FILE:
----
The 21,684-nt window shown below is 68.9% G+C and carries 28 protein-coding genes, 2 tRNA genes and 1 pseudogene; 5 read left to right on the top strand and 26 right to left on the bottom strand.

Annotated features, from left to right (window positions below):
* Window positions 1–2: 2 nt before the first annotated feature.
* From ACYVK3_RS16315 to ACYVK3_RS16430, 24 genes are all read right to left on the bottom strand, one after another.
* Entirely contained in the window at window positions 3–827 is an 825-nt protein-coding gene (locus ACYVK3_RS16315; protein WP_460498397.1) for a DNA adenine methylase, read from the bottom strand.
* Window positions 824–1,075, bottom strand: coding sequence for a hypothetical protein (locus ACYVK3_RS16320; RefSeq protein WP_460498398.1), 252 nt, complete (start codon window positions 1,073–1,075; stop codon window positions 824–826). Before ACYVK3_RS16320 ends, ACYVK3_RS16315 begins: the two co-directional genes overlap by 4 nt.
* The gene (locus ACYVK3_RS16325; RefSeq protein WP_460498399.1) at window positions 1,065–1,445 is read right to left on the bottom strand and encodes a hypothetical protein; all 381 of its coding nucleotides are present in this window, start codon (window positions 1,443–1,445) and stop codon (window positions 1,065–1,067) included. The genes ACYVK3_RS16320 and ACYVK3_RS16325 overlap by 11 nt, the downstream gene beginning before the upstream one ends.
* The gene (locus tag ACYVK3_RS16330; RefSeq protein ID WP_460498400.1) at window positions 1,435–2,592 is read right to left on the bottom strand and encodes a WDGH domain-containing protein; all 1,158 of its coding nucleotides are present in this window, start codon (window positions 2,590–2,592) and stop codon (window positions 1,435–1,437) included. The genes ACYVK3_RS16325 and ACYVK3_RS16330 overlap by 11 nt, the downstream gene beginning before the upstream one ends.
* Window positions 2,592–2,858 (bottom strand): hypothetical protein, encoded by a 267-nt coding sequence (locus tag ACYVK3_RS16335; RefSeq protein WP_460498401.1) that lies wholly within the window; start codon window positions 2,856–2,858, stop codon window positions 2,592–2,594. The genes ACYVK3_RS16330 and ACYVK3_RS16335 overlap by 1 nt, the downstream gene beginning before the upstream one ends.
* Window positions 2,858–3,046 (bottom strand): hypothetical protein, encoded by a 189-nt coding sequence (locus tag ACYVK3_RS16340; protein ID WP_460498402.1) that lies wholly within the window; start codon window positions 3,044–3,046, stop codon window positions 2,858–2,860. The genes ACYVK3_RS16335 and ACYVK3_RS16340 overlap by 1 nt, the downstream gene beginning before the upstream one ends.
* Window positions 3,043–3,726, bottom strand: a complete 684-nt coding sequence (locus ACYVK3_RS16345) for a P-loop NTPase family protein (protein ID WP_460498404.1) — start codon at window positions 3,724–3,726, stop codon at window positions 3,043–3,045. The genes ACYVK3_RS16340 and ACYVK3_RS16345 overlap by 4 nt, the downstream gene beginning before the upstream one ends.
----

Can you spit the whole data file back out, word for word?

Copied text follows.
The 21,684-nt window shown below is 68.9% G+C and carries 28 protein-coding genes, 2 tRNA genes and 1 pseudogene; 5 read left to right on the top strand and 26 right to left on the bottom strand.

Annotated features, from left to right (window positions below):
* Window positions 1–2: 2 nt before the first annotated feature.
* From ACYVK3_RS16315 to ACYVK3_RS16430, 24 genes are all read right to left on the bottom strand, one after another.
* Entirely contained in the window at window positions 3–827 is an 825-nt protein-coding gene (locus ACYVK3_RS16315; protein WP_460498397.1) for a DNA adenine methylase, read from the bottom strand.
* Window positions 824–1,075, bottom strand: coding sequence for a hypothetical protein (locus ACYVK3_RS16320; RefSeq protein WP_460498398.1), 252 nt, complete (start codon window positions 1,073–1,075; stop codon window positions 824–826). Before ACYVK3_RS16320 ends, ACYVK3_RS16315 begins: the two co-directional genes overlap by 4 nt.
* The gene (locus ACYVK3_RS16325; RefSeq protein WP_460498399.1) at window positions 1,065–1,445 is read right to left on the bottom strand and encodes a hypothetical protein; all 381 of its coding nucleotides are present in this window, start codon (window positions 1,443–1,445) and stop codon (window positions 1,065–1,067) included. The genes ACYVK3_RS16320 and ACYVK3_RS16325 overlap by 11 nt, the downstream gene beginning before the upstream one ends.
* The gene (locus tag ACYVK3_RS16330; RefSeq protein ID WP_460498400.1) at window positions 1,435–2,592 is read right to left on the bottom strand and encodes a WDGH domain-containing protein; all 1,158 of its coding nucleotides are present in this window, start codon (window positions 2,590–2,592) and stop codon (window positions 1,435–1,437) included. The genes ACYVK3_RS16325 and ACYVK3_RS16330 overlap by 11 nt, the downstream gene beginning before the upstream one ends.
* Window positions 2,592–2,858 (bottom strand): hypothetical protein, encoded by a 267-nt coding sequence (locus tag ACYVK3_RS16335; RefSeq protein WP_460498401.1) that lies wholly within the window; start codon window positions 2,856–2,858, stop codon window positions 2,592–2,594. The genes ACYVK3_RS16330 and ACYVK3_RS16335 overlap by 1 nt, the downstream gene beginning before the upstream one ends.
* Window positions 2,858–3,046 (bottom strand): hypothetical protein, encoded by a 189-nt coding sequence (locus tag ACYVK3_RS16340; protein ID WP_460498402.1) that lies wholly within the window; start codon window positions 3,044–3,046, stop codon window positions 2,858–2,860. The genes ACYVK3_RS16335 and ACYVK3_RS16340 overlap by 1 nt, the downstream gene beginning before the upstream one ends.
* Window positions 3,043–3,726, bottom strand: a complete 684-nt coding sequence (locus ACYVK3_RS16345) for a P-loop NTPase family protein (protein ID WP_460498404.1) — start codon at window positions 3,724–3,726, stop codon at window positions 3,043–3,045. The genes ACYVK3_RS16340 and ACYVK3_RS16345 overlap by 4 nt, the downstream gene beginning before the upstream one ends.